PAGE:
tv CNN Tonight With Don Lemon CNN November 30, 2018 7:00pm-8:00pm PST
it is just beyond what we expect of ourselves right now in this current system. i picked up that little girl just like picking up one of my own. there is no difference between kids. there is no difference between people. she is smiling and happy because she's too young to know how terrible her situation is, how desperate it is. she doesn't understand what's in her mother's eyes, but you do, and i do. and that's why we must do better, and the only way that happens is for all of us to do our job. the media has got to show you. you've got to feel a way about it. you've got to respond and watch. you have to call for accountability. the lawmakers can't get away with a typical political pablum, and then there might be action. that's the best we can do, but it's surely a hell of a lot better than what we're doing right now. thank you for watching this tonight. i appreciate you for doing that. "cnn tonight with don lemon" starts right now. >> chris, thank you very much.
safe travel home, my friend. have a great weekend. this is "cnn tonight." i'm don lemon. here's our breaking news on the mueller investigation. sources telling cnn that michael cohen, the president's former fixer, believed president trump would pardon him if he stayed on message in his discussions with federal prosecutors. another source says that after the fbi raid on cohen's home and office, people close to the president assured cohen that trump would take care of him. we all know how that worked out, right? more on that in just a moment. and here's a picture that says it all. these are the world's leaders, the ones that our president is cozying up to. take a look at your screen right now. there's the crown prince, mohammed bin salman. and there's also president vladimir putin there. they sure look happy, don't they? just chumming it up, shaking hands, how you doing, buddy? why not? the president of the united states, the leader of the free world, the only man who could stand in their way is weak,
weak, weak. appears to be afraid to cross them. weak. afraid to cross two brutal and repressive leaders who oppose everything this country stands for. the crown prince of saudi arabia is the man behind the vicious murder of "washington post" journalist jamal khashoggi in the saudi consulate in istanbul. our own cia has assessed that with high confidence, but our president, well, he refuses to accept that and he sides with the saudis again and again and again. >> i spoke with the crown prince yesterday, and he strongly said that he had nothing to do with this. he's got many people now that say he had no knowledge. he told me that he had nothing to do with it. saudi arabia, if we broke with them, i think your oil prices would go through the roof. we have a very strong ally in saudi arabia.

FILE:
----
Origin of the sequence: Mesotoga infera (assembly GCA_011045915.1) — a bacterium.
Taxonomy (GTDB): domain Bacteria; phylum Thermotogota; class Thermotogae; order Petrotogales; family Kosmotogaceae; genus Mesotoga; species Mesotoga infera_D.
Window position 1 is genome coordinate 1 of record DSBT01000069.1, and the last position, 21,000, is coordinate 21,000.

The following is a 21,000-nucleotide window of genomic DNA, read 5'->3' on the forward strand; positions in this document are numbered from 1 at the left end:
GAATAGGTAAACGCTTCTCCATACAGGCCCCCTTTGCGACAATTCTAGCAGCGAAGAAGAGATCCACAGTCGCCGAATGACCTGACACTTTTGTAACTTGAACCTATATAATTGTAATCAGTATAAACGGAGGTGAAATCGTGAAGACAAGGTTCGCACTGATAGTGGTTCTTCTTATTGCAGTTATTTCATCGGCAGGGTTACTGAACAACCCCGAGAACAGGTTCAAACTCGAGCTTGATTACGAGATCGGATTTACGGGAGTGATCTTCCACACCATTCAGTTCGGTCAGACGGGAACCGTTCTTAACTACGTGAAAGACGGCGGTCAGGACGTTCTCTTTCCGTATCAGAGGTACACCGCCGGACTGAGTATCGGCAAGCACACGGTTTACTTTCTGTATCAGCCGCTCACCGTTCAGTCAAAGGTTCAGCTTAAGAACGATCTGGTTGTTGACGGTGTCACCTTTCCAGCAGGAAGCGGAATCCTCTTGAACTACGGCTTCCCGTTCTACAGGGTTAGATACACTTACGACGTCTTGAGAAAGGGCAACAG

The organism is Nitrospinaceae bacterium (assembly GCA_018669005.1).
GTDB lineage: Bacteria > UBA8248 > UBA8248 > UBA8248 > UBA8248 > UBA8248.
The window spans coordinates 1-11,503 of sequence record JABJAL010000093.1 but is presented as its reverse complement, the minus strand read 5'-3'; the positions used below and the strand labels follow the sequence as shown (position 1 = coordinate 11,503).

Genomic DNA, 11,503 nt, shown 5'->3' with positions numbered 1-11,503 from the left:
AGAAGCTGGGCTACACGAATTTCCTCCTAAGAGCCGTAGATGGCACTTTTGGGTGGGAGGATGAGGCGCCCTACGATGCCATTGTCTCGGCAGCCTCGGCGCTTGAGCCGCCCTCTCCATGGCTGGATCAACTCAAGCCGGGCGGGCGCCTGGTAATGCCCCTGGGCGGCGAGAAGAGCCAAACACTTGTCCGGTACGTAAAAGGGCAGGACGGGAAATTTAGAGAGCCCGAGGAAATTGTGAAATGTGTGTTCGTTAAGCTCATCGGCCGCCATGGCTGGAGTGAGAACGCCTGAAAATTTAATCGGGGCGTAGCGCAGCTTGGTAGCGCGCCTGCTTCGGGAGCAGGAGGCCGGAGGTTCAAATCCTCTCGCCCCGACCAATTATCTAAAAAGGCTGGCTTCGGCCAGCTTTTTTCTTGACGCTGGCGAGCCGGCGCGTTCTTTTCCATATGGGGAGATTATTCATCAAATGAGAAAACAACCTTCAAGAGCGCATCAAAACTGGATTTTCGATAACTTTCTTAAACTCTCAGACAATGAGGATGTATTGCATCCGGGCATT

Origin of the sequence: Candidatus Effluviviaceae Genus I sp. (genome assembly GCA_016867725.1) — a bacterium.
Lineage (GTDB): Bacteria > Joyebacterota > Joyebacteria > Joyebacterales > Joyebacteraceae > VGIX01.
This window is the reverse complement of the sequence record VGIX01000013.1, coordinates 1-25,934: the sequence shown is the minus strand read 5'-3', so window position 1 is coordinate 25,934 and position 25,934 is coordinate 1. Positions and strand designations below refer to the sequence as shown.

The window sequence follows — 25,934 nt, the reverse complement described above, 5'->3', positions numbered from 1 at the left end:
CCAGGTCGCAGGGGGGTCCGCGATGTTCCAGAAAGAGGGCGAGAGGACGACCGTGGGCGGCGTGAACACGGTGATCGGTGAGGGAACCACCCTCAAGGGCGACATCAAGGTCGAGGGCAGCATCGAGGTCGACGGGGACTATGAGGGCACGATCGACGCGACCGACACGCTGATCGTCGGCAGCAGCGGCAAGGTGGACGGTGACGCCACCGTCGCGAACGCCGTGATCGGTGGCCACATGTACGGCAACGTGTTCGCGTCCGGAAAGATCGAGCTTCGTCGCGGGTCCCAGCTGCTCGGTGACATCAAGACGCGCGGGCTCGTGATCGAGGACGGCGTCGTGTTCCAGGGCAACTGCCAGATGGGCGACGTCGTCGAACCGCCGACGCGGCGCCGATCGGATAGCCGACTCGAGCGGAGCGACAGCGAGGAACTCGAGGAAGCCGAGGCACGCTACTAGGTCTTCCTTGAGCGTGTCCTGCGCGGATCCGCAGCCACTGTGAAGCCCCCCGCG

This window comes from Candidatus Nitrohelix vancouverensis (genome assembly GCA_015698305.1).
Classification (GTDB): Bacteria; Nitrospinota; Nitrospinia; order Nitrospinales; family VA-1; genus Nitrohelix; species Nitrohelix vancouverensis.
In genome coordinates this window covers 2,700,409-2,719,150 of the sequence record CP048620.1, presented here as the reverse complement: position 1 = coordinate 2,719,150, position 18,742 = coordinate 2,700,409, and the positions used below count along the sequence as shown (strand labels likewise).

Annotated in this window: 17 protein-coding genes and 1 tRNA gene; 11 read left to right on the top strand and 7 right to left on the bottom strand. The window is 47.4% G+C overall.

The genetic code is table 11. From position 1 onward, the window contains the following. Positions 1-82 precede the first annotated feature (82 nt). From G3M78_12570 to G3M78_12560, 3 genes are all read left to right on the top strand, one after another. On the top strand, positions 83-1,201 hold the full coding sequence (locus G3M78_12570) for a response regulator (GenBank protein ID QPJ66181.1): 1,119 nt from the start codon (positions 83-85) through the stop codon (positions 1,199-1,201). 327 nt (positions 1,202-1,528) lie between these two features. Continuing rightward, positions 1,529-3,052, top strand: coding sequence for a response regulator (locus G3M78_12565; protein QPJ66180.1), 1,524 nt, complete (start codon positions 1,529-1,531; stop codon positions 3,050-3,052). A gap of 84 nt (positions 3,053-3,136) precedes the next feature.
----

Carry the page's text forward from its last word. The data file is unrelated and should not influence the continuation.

we have an ally that said they did not commit at the top level, the crown prince, the king -- they did not commit this atrocity. >> so the question is why is this president so eager to take the saudis' word over his own cia, really our own cia? it's very simple. he told you himself. it's all about money. and then there's vladimir putin, whose forces rammed and fired on ukrainian vessels off the coast of crimea this week and seized 24 ukraine service members who the uk now believes personally approved the deadly poison attack on a former spy in britain. sources tell cnn that attack with a perfume bottle full of a nerve agent could never kill thousands and thousands of